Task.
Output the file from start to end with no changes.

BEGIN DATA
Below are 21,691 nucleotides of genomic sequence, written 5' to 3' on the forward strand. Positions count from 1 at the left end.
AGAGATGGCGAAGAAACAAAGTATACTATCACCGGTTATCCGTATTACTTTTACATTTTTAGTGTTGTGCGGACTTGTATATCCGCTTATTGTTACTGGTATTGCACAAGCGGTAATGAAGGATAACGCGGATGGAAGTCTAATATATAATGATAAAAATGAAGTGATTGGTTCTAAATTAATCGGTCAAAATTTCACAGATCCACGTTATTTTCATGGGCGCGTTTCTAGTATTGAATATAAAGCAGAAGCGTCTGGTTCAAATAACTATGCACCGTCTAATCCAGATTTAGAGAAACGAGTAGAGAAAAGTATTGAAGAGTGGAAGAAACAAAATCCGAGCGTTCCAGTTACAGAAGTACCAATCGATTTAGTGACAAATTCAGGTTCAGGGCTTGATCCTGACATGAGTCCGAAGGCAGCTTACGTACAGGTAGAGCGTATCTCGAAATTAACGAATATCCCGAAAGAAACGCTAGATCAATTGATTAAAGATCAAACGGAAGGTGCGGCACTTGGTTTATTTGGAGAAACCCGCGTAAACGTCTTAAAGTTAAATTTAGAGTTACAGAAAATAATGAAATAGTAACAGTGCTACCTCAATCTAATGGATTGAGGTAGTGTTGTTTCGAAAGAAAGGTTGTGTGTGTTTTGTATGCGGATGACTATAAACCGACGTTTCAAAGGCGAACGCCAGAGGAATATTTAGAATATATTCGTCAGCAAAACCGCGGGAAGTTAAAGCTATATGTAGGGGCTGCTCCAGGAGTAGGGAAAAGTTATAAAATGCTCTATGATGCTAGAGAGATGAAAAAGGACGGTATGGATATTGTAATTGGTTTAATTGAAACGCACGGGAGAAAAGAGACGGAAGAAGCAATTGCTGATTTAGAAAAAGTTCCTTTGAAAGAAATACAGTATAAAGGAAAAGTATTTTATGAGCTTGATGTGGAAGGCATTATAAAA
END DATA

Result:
Below are 21,691 nucleotides of genomic sequence, written 5' to 3' on the forward strand. Positions count from 1 at the left end.
AGAGATGGCGAAGAAACAAAGTATACTATCACCGGTTATCCGTATTACTTTTACATTTTTAGTGTTGTGCGGACTTGTATATCCGCTTATTGTTACTGGTATTGCACAAGCGGTAATGAAGGATAACGCGGATGGAAGTCTAATATATAATGATAAAAATGAAGTGATTGGTTCTAAATTAATCGGTCAAAATTTCACAGATCCACGTTATTTTCATGGGCGCGTTTCTAGTATTGAATATAAAGCAGAAGCGTCTGGTTCAAATAACTATGCACCGTCTAATCCAGATTTAGAGAAACGAGTAGAGAAAAGTATTGAAGAGTGGAAGAAACAAAATCCGAGCGTTCCAGTTACAGAAGTACCAATCGATTTAGTGACAAATTCAGGTTCAGGGCTTGATCCTGACATGAGTCCGAAGGCAGCTTACGTACAGGTAGAGCGTATCTCGAAATTAACGAATATCCCGAAAGAAACGCTAGATCAATTGATTAAAGATCAAACGGAAGGTGCGGCACTTGGTTTATTTGGAGAAACCCGCGTAAACGTCTTAAAGTTAAATTTAGAGTTACAGAAAATAATGAAATAGTAACAGTGCTACCTCAATCTAATGGATTGAGGTAGTGTTGTTTCGAAAGAAAGGTTGTGTGTGTTTTGTATGCGGATGACTATAAACCGACGTTTCAAAGGCGAACGCCAGAGGAATATTTAGAATATATTCGTCAGCAAAACCGCGGGAAGTTAAAGCTATATGTAGGGGCTGCTCCAGGAGTAGGGAAAAGTTATAAAATGCTCTATGATGCTAGAGAGATGAAAAAGGACGGTATGGATATTGTAATTGGTTTAATTGAAACGCACGGGAGAAAAGAGACGGAAGAAGCAATTGCTGATTTAGAAAAAGTTCCTTTGAAAGAAATACAGTATAAAGGAAAAGTATTTTATGAGCTTGATGTGGAAGGCATTATAAAA